Forage fish such as herring and capelin migrate around substantial parts of the North Atlantic ocean. The capelin for example spawn around the southern and western coasts of Iceland; their larvae drift clockwise around Iceland, while the fish swim northwards towards Jan Mayen island to feed, and return to Iceland parallel with Greenland's east coast.
In the 'sardine run', billions of Southern African pilchard Sardinops sagax spawn in the cool waters of the Agulhas Bank and move northward along the east coast of South Africa between May and July.
Some winged insects such as locusts and certain butterflies and dragonflies with strong flight migrate long distances. Among the dragonflies, species of Libellula and Sympetrum are known for mass migration, while Pantala flavescens, known as the globe skimmer or wandering glider dragonfly, makes the longest ocean crossing of any insect, between India and Africa.
In some migratory butterflies, such as the monarch and the painted lady, no individual completes the whole migration. Instead the butterflies mate and reproduce on the journey, and successive generations travel the next stage of the migration.
In other animals
Mass migration occurs in mammals such as the Serengeti 'great migration', an annual circular pattern of movement with some 1.7 million Wildebeest and hundreds of thousands of other large game animals including gazelles and zebra.
Migration is important in other mammals including Cetaceans, the whales, dolphins and porpoises. Long-distance migrations occur in some bats, notably the mass migration of the Mexican free-tailed bat between Oregon and southern Mexico.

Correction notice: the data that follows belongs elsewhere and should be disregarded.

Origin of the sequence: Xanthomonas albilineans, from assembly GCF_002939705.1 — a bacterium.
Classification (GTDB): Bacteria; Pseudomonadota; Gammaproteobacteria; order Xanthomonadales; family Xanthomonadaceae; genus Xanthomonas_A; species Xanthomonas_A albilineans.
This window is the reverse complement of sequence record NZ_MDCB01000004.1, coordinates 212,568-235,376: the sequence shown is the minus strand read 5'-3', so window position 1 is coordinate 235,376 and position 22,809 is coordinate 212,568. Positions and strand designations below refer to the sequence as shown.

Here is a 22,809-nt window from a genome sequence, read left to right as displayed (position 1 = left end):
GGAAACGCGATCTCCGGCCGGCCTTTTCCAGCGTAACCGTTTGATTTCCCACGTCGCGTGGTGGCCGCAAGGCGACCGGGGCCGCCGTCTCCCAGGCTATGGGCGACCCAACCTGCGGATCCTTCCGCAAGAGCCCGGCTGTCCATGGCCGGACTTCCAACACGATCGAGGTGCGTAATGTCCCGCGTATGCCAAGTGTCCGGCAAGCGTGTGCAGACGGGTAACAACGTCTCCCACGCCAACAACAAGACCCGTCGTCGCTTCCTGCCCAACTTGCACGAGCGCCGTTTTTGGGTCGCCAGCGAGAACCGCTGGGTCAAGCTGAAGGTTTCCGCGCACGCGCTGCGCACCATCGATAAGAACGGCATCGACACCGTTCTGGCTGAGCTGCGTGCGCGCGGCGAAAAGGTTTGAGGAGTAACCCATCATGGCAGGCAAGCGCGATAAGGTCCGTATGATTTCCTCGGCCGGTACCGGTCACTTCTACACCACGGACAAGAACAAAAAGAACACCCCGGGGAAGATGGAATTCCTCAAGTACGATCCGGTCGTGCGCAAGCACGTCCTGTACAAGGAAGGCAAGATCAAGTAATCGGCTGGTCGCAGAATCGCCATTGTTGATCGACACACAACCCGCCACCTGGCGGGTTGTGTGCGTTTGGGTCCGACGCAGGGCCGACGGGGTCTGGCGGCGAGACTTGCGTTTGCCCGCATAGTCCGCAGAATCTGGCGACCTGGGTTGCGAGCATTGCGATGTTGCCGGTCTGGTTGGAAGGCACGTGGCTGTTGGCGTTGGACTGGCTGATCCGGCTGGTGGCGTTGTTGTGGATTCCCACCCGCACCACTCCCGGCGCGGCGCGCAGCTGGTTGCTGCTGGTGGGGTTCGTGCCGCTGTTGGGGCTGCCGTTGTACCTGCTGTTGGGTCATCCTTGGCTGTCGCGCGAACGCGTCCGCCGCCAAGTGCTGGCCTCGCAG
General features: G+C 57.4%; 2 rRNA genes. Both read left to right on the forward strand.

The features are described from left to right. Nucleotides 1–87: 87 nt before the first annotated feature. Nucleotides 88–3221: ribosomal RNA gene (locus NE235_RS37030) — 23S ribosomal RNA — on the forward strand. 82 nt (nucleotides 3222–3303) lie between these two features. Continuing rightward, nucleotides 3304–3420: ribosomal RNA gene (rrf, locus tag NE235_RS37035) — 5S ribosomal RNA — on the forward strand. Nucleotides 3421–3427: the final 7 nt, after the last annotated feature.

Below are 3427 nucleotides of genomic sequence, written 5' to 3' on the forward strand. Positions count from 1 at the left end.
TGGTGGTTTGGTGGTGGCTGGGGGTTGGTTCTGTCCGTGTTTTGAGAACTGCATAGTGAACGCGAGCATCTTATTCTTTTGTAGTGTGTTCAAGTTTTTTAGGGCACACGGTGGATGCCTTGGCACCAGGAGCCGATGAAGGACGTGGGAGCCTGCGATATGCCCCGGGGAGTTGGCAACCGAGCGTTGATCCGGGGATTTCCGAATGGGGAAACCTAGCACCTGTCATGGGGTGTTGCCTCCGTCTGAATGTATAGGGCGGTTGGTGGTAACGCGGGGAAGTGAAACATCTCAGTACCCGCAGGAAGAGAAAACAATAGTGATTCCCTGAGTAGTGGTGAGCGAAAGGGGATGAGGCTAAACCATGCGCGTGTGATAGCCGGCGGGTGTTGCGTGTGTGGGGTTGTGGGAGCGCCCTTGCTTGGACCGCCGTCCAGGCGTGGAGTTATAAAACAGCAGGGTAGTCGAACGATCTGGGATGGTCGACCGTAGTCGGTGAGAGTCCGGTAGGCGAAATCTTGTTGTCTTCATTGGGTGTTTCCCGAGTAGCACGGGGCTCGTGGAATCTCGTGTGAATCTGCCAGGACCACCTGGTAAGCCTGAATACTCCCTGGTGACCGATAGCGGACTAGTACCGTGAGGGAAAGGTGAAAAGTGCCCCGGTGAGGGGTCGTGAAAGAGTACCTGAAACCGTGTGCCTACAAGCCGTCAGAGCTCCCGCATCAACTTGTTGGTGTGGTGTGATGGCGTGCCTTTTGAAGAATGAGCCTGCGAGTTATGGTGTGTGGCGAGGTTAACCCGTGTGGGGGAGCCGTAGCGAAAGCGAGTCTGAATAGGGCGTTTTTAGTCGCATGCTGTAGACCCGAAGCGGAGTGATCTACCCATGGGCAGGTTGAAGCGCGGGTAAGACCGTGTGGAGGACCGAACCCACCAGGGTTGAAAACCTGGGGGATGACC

Some reptiles and amphibians migrate.
Scientists gather observations of animal migration by tracking their movements. Animals were traditionally tracked with identification tags such as bird rings for later recovery; no information was obtained about the actual route followed between release and recovery, and only a small fraction of tagged individuals were generally recovered. More convenient, therefore, are electronic devices such as radio tracking collars which can be followed by radio, whether handheld, in a vehicle or aircraft, or by satellite. Tags can include a GPS receiver, enabling accurate positions to be broadcast at regular intervals, but these are inevitably heavier and more expensive than devices without GPS. An alternative is the Argos Doppler tag, also called a 'Platform Transmitter Terminal' (PTT) which sends regularly to the polar-orbiting Argos satellites; using Doppler shift, the animal's location can be estimated, relatively roughly compared to GPS, but at lower cost and weight.
Before the phenomenon of animal migration was understood, various folklore and erroneous explanations sprang up to account for the disappearance or sudden arrival of birds in an area. In Ancient Greece, Aristotle proposed that robins turned into redstarts when summer arrived. The barnacle goose was explained in European Medieval bestiaries and manuscripts as either growing like fruit on trees, or developing from goose barnacles on pieces of driftwood. Another example is the swallow, which was once thought, even by naturalists such as Gilbert White, to hibernate either underwater, buried in muddy riverbanks, or in hollow trees.
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In specific groups